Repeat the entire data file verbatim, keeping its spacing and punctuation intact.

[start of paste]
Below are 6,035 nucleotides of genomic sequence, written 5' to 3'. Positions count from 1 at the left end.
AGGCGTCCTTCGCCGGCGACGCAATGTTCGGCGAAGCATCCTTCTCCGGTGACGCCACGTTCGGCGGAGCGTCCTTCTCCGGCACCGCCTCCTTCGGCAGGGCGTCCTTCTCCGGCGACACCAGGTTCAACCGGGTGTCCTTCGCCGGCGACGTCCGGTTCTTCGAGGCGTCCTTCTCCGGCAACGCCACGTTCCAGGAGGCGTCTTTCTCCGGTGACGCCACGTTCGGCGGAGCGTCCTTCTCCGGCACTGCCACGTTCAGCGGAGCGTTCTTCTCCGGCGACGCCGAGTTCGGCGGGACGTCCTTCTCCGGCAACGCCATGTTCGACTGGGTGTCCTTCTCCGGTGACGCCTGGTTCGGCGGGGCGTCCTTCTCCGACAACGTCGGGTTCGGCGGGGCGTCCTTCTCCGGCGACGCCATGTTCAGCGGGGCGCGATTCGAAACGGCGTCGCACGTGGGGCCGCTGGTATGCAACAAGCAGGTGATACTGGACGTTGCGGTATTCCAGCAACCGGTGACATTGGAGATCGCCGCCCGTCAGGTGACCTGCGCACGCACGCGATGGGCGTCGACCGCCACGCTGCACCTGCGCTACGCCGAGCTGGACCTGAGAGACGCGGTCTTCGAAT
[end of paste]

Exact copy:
Below are 6,035 nucleotides of genomic sequence, written 5' to 3'. Positions count from 1 at the left end.
AGGCGTCCTTCGCCGGCGACGCAATGTTCGGCGAAGCATCCTTCTCCGGTGACGCCACGTTCGGCGGAGCGTCCTTCTCCGGCACCGCCTCCTTCGGCAGGGCGTCCTTCTCCGGCGACACCAGGTTCAACCGGGTGTCCTTCGCCGGCGACGTCCGGTTCTTCGAGGCGTCCTTCTCCGGCAACGCCACGTTCCAGGAGGCGTCTTTCTCCGGTGACGCCACGTTCGGCGGAGCGTCCTTCTCCGGCACTGCCACGTTCAGCGGAGCGTTCTTCTCCGGCGACGCCGAGTTCGGCGGGACGTCCTTCTCCGGCAACGCCATGTTCGACTGGGTGTCCTTCTCCGGTGACGCCTGGTTCGGCGGGGCGTCCTTCTCCGACAACGTCGGGTTCGGCGGGGCGTCCTTCTCCGGCGACGCCATGTTCAGCGGGGCGCGATTCGAAACGGCGTCGCACGTGGGGCCGCTGGTATGCAACAAGCAGGTGATACTGGACGTTGCGGTATTCCAGCAACCGGTGACATTGGAGATCGCCGCCCGTCAGGTGACCTGCGCACGCACGCGATGGGCGTCGACCGCCACGCTGCACCTGCGCTACGCCGAGCTGGACCTGAGAGACGCGGTCTTCGAAT